as there is a broad, but not strong, consensus across the political spectrum to increase spending on education, as the effects of positive discrimination is adversely affecting standards in higher education according to a few sections of indian society, and industry and business associations (like nasscom and cii) seem to feel that we need more and better educated workforce in the very near future to maintain our rate of growth ... i think it's the right time for liberals/reformers to step up the demand for greater spending on education. a dole, like the one i described above, would call the left's bluff: if they are truly interested in helping the poor, and not in building constituencies, shouldn't they support greater focus on education and more efficient 'redistribution' that the dole signifies than on silly rights and guarantees? it's generous of you to ascribe a coherent philosophy to otherindia. education is a long way away for even those leftists (that aforesaid bloggers faithfully mimc)because it doesn't build tangible constituencies like unions.
'The almost default choice left for the government is to let private players come in. And the government must be less jealous about letting them in than is usual. Already private players seem to be doing a good job. Basically, I dont see why there wont be more private schools if more people are willing to pay money for education.'
i have nothing against private players coming in : but i don't think it's feasible. in the three hypothetical scenarios i laid out above, i like the third one : the governments(centre and states) would require an additional amount of around a 1,00,000 crores to achieve its spending target of 6% of gdp and its objective of near total literacy. let's assume the private sector is twice as efficient as the government in delivering the goods.. and therefore it would need to spend only 50,000 crores, every year, to achieve the literacy objective. to justify a spending of 50,000 crores every year the private sector would look for a return of at least 5000 crores every year(?) can the poor afford an education bill of 55,000 crores every year? even if the government subsidised the whole amount, finding the political support required for such a move would be a tough task. and wouldn't the state be building a new class of licence-permit capitalists in the bargain. and a new inspector raj to monitor the functioning of the scheme? and without governmental support private investment in education in the villages is long..long away. too long away in my view.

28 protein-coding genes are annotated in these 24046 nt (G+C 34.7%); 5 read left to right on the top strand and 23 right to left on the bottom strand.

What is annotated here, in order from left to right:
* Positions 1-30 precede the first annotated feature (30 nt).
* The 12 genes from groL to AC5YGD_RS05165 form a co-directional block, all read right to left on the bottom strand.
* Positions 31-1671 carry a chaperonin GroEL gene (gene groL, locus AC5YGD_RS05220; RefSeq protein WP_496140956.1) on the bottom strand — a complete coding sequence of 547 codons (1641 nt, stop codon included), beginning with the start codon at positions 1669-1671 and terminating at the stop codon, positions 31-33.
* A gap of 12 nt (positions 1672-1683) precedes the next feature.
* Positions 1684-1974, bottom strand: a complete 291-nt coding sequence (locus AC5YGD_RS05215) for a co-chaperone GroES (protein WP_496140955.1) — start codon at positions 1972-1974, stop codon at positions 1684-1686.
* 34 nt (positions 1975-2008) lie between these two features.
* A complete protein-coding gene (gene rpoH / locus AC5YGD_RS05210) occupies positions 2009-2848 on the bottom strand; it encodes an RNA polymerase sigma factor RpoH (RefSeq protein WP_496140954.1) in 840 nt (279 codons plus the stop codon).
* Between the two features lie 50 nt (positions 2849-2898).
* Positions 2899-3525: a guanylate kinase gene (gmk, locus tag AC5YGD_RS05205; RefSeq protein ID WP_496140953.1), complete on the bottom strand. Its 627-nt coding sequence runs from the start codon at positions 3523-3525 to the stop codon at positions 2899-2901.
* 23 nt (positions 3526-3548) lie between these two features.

' Basically, I dont see why there wont be more private schools if more people are willing to pay money for education.'
i don't either.
'Which brings me to the question of poverty hindering education. I still think poverty needs to be tackled if we are to think about reducing illiteracy..'
i think poverty and illiteracy are in a way, two sides of the same coin. agiculture is not, as many assume, the only occupation in rural india. it provides, strictly speaking, sustainable livelihood to around one third of the people - another third partly depend on it. but non-agricultural occupations provide livelihood to around 49% of the working people in the villages. there is a strong,unheeded urge in the countryside for the creation of opportunities outside agriculture. illiteracy is the strongest hindrance to the evolution of new occupations and opportunities.. and reduction in poverty in the countryside - ignoring it would mean that the villages would grow much slower than the cities in the next ten, twenty.. fifty years too. as i pointed out earlier, the huge number of young people under 15, now, in our country is both an opportunity and a ticking bomb. if we fail to educate them now we would not be able to deal with poverty now or in the future.
thanx again for your quick response, i can see that your interest is flagging.. education is kind of an obsession with me, there's no reason why it should be the same with you. maybe i should give myself a respite to clear my perspective.. that's it for now.

 
At 2:40 AM, May 08, 2006, Blogger kuffir said...

oop..s 'two, it will reduce the opportunity cost of sending children to school (and not to work) because the loss of income would be offset by the dole.' for the parents, i mean.
..

 
At 12:37 AM, May 09, 2006, Anonymous Venu said...

Its great to have so spirited and elaborate a response.

I am still unconvinced that the people you dole out the cash to will use it for the right purpose. When you give out money just like that to the poor, it will mostly go to the men, and there's a good chance that it will be drunk off or misused in a hundred other ways. (Arundhati Roy made this point in the context of Narmada rehabilitation.) I got hold of another paper linked to by the excellent prayatna blog, which says that a major reason for low enrolment is "unconstrained demand factor" - i.e. parents didnt think schooling was important enough, because of opportunity cost or otherwise. I am not saying this problem cant be overcome; just that you shouldnt gloss it over. Involving women somehow seems to me to be a good starting point.

Still, I would love to see the political consensus translate into something on the ground.